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Kabul (AFP) Dec 18, 2012
Kabul has laid out an ambitious and contentious five-step plan that could bring hardline Taliban Islamists into government as efforts to broker peace accelerate ahead of the withdrawal of Western troops.
The Taliban regime was ousted by a US-led invasion in 2001 and there are concerns that their return to any sort of power could see an erosion of gains in democracy and human rights, particularly the rights of women.
But with the the United States and NATO due to withdraw their combat troops in 2014, there are also concerns that a multi-sided civil war could erupt, and the search for peace has taken on a new urgency.
A flurry of diplomatic activity recently has seen meetings between the Afghan and Pakistani governments in Islamabad and Turkey, while the Taliban is participating in a conference in France this week with government officials and other opposition groups.
Kabul's "Peace Process Roadmap", obtained by AFP this week, outlines a vision in which by 2015, "Taliban, Hizb-e-Islami and other armed groups will have given up armed opposition".
They will have "transformed from military entities into political groups, and are actively participating in the country's political and constitutional process, including national elections".
Analysts say the roadmap paints an unlikely scenario of steady progress towards peace by 2015.
"This roadmap is too idealistic, we are still in the very first steps of a peace process," said Abdul Waheed Wafa, executive director of the Afghanistan Centre at Kabul University.
"The Taliban simply don't want to talk to the government, because they think the government is not in a position to give them what they want. They've always asked for direct talks with other stakeholders such (as) the US."
But there are already signs of some movement on the steps outlined in the four-page roadmap produced in November in the name of the Afghan government's High peace Council.
The first step calls for a focus on "securing the collaboration of Pakistan" in the peace process.
This includes Islamabad releasing specific Taliban detainees held in its prisons in the hope that this could help bring the militants to the negotiating table.
In a sign that the fractious neighbours could be starting to work more closely together, Pakistan freed a first batch of nine prisoners last month, although they did not include the top Taliban figures Kabul wants released.
The Taliban, however, has publicly refused to talk directly with the Kabul government of President Hamid Karzai, dismissing him as a puppet of the Americans.
The US itself began exploratory contacts with the Taliban in Qatar this year, but the Islamists broke them off a few months later.
The second step in Kabul's roadmap calls for initial moves towards formal direct negotiations with the Taliban in Saudi Arabia in the first half of next year, with the backing of the US and Pakistan.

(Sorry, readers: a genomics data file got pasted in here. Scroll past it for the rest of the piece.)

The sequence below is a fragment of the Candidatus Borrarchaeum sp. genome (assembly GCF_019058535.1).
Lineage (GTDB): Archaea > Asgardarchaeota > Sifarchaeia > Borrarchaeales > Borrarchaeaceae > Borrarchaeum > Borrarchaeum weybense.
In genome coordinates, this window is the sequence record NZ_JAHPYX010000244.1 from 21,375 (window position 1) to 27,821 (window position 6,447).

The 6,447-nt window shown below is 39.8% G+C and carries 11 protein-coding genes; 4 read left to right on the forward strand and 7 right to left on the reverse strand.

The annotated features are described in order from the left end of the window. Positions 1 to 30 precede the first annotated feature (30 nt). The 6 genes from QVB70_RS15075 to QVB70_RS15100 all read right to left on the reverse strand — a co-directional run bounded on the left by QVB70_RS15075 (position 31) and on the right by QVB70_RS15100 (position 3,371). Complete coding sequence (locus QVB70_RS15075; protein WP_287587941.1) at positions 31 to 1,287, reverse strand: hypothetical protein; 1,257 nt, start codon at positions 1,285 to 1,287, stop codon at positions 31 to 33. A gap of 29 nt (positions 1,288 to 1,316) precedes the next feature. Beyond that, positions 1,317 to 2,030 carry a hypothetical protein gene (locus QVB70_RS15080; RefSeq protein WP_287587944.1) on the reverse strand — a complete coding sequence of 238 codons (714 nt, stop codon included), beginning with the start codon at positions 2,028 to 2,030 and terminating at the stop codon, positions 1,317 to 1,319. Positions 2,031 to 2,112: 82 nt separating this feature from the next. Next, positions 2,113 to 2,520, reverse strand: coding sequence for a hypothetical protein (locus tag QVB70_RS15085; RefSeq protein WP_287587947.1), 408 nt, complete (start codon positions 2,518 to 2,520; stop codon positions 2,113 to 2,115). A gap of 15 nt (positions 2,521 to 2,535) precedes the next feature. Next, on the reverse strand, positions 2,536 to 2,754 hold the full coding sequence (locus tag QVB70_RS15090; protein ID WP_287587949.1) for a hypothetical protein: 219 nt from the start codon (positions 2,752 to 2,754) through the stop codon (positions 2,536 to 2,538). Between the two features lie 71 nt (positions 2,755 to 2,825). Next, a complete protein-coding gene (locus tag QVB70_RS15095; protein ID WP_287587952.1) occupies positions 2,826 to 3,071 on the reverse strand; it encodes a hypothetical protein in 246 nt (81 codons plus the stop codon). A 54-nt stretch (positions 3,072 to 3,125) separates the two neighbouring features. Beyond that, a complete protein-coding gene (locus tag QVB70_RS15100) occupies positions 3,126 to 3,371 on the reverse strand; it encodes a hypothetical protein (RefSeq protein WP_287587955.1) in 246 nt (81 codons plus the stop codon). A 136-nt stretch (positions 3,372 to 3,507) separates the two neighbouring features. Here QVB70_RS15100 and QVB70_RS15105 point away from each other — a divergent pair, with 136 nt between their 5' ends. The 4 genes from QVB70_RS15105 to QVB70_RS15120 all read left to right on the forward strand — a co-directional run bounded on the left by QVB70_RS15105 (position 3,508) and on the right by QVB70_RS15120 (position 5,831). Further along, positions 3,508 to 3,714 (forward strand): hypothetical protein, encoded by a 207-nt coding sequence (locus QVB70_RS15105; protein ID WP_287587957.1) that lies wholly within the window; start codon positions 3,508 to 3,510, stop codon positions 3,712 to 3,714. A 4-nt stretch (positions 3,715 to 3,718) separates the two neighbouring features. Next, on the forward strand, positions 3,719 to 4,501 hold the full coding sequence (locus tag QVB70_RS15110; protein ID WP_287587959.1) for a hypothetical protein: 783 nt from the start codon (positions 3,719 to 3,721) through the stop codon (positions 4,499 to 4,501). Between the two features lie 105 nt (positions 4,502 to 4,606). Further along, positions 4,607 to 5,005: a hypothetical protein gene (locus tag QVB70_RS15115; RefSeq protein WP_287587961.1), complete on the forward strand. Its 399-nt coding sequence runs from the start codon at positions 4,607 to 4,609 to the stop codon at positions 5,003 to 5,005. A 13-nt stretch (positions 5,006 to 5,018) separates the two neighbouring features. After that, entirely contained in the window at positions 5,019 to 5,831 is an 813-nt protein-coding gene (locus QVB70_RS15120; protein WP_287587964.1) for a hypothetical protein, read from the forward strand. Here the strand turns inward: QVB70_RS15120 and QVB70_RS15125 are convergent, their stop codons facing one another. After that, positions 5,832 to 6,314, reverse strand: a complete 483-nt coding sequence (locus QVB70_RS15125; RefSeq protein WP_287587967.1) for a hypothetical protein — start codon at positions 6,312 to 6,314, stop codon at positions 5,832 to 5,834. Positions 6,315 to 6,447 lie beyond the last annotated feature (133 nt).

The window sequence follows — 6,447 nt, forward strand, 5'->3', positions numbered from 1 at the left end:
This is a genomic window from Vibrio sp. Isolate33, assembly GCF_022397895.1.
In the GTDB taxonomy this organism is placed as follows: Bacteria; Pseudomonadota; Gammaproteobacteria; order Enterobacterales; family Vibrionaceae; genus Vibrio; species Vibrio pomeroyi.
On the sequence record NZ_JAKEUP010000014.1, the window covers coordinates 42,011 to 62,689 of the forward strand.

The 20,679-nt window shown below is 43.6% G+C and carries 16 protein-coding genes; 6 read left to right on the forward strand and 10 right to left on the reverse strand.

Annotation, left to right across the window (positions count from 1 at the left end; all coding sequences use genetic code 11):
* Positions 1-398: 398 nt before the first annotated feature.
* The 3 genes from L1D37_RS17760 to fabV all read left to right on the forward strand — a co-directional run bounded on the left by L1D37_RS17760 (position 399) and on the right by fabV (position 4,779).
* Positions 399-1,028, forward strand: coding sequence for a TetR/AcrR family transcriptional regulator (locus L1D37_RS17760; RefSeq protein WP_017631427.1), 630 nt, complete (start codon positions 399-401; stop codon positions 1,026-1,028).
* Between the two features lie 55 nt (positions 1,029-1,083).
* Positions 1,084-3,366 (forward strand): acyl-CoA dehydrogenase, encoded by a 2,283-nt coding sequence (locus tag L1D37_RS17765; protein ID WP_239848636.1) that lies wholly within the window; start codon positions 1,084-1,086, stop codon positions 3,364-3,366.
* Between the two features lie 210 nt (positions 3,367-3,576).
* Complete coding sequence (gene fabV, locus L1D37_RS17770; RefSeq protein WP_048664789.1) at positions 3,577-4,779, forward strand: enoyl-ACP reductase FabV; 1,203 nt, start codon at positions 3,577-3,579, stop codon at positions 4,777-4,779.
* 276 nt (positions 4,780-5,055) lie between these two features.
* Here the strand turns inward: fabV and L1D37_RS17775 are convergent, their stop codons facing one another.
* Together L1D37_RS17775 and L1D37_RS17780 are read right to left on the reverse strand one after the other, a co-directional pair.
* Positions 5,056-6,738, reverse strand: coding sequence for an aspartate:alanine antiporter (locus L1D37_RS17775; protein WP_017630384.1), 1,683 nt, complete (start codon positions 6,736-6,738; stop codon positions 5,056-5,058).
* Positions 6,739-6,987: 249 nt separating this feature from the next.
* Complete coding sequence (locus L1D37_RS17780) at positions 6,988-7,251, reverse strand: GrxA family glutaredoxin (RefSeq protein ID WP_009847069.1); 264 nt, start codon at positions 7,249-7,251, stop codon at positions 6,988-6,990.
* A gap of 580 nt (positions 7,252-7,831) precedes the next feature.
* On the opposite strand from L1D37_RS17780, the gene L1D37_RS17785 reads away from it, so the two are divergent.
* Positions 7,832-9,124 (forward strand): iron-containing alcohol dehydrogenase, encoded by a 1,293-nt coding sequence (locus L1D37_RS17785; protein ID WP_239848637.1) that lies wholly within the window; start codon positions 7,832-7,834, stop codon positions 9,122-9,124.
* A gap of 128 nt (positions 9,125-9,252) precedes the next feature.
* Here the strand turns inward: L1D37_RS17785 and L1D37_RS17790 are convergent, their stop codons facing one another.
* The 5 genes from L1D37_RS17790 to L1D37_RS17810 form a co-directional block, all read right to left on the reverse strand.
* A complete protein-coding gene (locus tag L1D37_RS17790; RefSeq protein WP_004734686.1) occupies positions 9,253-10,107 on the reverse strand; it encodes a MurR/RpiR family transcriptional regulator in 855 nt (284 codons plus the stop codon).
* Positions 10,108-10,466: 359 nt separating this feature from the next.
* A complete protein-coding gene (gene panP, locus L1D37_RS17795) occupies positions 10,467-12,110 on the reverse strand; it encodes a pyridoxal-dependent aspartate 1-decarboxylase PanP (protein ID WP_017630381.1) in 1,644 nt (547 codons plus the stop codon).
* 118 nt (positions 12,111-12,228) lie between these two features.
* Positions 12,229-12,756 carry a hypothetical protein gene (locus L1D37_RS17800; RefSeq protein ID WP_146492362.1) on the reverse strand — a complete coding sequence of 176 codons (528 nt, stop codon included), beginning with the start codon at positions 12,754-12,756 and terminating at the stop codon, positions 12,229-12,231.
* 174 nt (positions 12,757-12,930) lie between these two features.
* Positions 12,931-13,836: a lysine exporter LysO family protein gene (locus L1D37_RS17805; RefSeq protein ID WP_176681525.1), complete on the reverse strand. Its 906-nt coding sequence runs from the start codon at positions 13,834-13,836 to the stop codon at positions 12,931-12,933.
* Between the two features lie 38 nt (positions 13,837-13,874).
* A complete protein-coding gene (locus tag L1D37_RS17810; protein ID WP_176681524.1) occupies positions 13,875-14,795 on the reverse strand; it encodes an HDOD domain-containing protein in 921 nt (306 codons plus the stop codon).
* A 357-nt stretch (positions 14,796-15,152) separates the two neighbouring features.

To facilitate this, the plan calls for the US and the United Nations to support the dropping of sanctions against specific Taliban and other armed opposition leaders.
On Monday, the UN Security Council renewed its sanctions regime against the Afghan Taliban, but adapted it to help those on the blacklist travel outside of Afghanistan for peace talks.
Step three of the roadmap, set for the second half of 2013, calls for agreements on a ceasefire and the transformation of the Taliban and other armed groups into political parties which could take part in elections.
It says the Taliban could participate "in the power structure of the state, to include non-elected positions at different levels".
This could see Taliban members in cabinet and holding regional posts as provincial governors, particularly in their strongholds in the south and east of the country.
That would likely face strong opposition not only from rights groups but from the Northern Alliance which ousted the Taliban from power with US backing in 2001.
The Taliban draws most of its support from the majority Pashtun population in the south, while Tajiks and other minority groups wield power in provinces in the north and west.
The final steps in the plan include securing a peaceful end to the conflict during the first half of 2014 and moves to sustain the "long-term security and stability of Afghanistan and the region".
The principles governing the peace process state that it "must respect the Afghan constitution and must not jeopardise the rights and freedoms (of) the citizens of Afghanistan, both men and women".
The Taliban must also "cut ties with Al Qaeda and other terrorist groups and verifiably renounce violence".
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